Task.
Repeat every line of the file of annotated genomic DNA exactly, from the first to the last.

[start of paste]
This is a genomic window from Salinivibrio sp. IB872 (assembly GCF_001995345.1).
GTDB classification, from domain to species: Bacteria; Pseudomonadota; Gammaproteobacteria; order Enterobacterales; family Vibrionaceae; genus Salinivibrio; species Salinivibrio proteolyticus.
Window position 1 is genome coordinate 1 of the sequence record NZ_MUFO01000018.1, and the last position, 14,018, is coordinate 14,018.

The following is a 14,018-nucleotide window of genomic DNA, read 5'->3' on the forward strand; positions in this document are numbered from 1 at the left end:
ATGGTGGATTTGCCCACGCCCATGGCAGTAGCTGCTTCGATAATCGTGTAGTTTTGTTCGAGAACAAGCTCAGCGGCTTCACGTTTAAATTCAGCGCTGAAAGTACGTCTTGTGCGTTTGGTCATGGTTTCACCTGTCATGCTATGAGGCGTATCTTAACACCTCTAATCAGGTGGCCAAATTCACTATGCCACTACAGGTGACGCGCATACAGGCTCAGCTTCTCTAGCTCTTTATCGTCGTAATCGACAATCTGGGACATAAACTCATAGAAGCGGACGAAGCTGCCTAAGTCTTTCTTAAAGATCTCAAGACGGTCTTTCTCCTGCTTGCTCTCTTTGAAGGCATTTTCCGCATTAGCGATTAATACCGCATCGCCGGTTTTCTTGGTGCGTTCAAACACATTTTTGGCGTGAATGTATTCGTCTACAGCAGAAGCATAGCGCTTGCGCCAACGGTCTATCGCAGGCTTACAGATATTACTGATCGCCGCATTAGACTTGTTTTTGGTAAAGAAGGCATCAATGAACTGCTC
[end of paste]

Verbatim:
This is a genomic window from Salinivibrio sp. IB872 (assembly GCF_001995345.1).
GTDB classification, from domain to species: Bacteria; Pseudomonadota; Gammaproteobacteria; order Enterobacterales; family Vibrionaceae; genus Salinivibrio; species Salinivibrio proteolyticus.
Window position 1 is genome coordinate 1 of the sequence record NZ_MUFO01000018.1, and the last position, 14,018, is coordinate 14,018.

The following is a 14,018-nucleotide window of genomic DNA, read 5'->3' on the forward strand; positions in this document are numbered from 1 at the left end:
ATGGTGGATTTGCCCACGCCCATGGCAGTAGCTGCTTCGATAATCGTGTAGTTTTGTTCGAGAACAAGCTCAGCGGCTTCACGTTTAAATTCAGCGCTGAAAGTACGTCTTGTGCGTTTGGTCATGGTTTCACCTGTCATGCTATGAGGCGTATCTTAACACCTCTAATCAGGTGGCCAAATTCACTATGCCACTACAGGTGACGCGCATACAGGCTCAGCTTCTCTAGCTCTTTATCGTCGTAATCGACAATCTGGGACATAAACTCATAGAAGCGGACGAAGCTGCCTAAGTCTTTCTTAAAGATCTCAAGACGGTCTTTCTCCTGCTTGCTCTCTTTGAAGGCATTTTCCGCATTAGCGATTAATACCGCATCGCCGGTTTTCTTGGTGCGTTCAAACACATTTTTGGCGTGAATGTATTCGTCTACAGCAGAAGCATAGCGCTTGCGCCAACGGTCTATCGCAGGCTTACAGATATTACTGATCGCCGCATTAGACTTGTTTTTGGTAAAGAAGGCATCAATGAACTGCTC